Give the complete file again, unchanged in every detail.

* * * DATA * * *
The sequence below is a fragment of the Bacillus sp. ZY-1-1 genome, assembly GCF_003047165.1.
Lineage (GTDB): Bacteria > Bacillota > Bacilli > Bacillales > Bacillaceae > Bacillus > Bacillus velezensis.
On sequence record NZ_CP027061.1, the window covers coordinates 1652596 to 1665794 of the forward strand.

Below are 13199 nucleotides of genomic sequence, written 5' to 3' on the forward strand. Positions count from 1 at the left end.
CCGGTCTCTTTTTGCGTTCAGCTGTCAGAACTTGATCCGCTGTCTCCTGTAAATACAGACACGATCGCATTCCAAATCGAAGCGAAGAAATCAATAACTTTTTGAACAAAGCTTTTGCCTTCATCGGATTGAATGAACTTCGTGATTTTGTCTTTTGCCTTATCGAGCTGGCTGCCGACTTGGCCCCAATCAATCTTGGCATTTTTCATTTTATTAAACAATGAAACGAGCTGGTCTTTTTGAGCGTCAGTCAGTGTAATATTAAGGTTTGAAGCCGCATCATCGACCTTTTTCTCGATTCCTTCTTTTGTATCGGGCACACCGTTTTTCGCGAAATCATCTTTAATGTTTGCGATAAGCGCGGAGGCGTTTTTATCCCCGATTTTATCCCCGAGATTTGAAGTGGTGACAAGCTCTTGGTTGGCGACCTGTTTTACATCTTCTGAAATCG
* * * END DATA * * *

The sequence below is a fragment of the Bacillus sp. ZY-1-1 genome, assembly GCF_003047165.1.
Lineage (GTDB): Bacteria > Bacillota > Bacilli > Bacillales > Bacillaceae > Bacillus > Bacillus velezensis.
On sequence record NZ_CP027061.1, the window covers coordinates 1652596 to 1665794 of the forward strand.

Below are 13199 nucleotides of genomic sequence, written 5' to 3' on the forward strand. Positions count from 1 at the left end.
CCGGTCTCTTTTTGCGTTCAGCTGTCAGAACTTGATCCGCTGTCTCCTGTAAATACAGACACGATCGCATTCCAAATCGAAGCGAAGAAATCAATAACTTTTTGAACAAAGCTTTTGCCTTCATCGGATTGAATGAACTTCGTGATTTTGTCTTTTGCCTTATCGAGCTGGCTGCCGACTTGGCCCCAATCAATCTTGGCATTTTTCATTTTATTAAACAATGAAACGAGCTGGTCTTTTTGAGCGTCAGTCAGTGTAATATTAAGGTTTGAAGCCGCATCATCGACCTTTTTCTCGATTCCTTCTTTTGTATCGGGCACACCGTTTTTCGCGAAATCATCTTTAATGTTTGCGATAAGCGCGGAGGCGTTTTTATCCCCGATTTTATCCCCGAGATTTGAAGTGGTGACAAGCTCTTGGTTGGCGACCTGTTTTACATCTTCTGAAATCG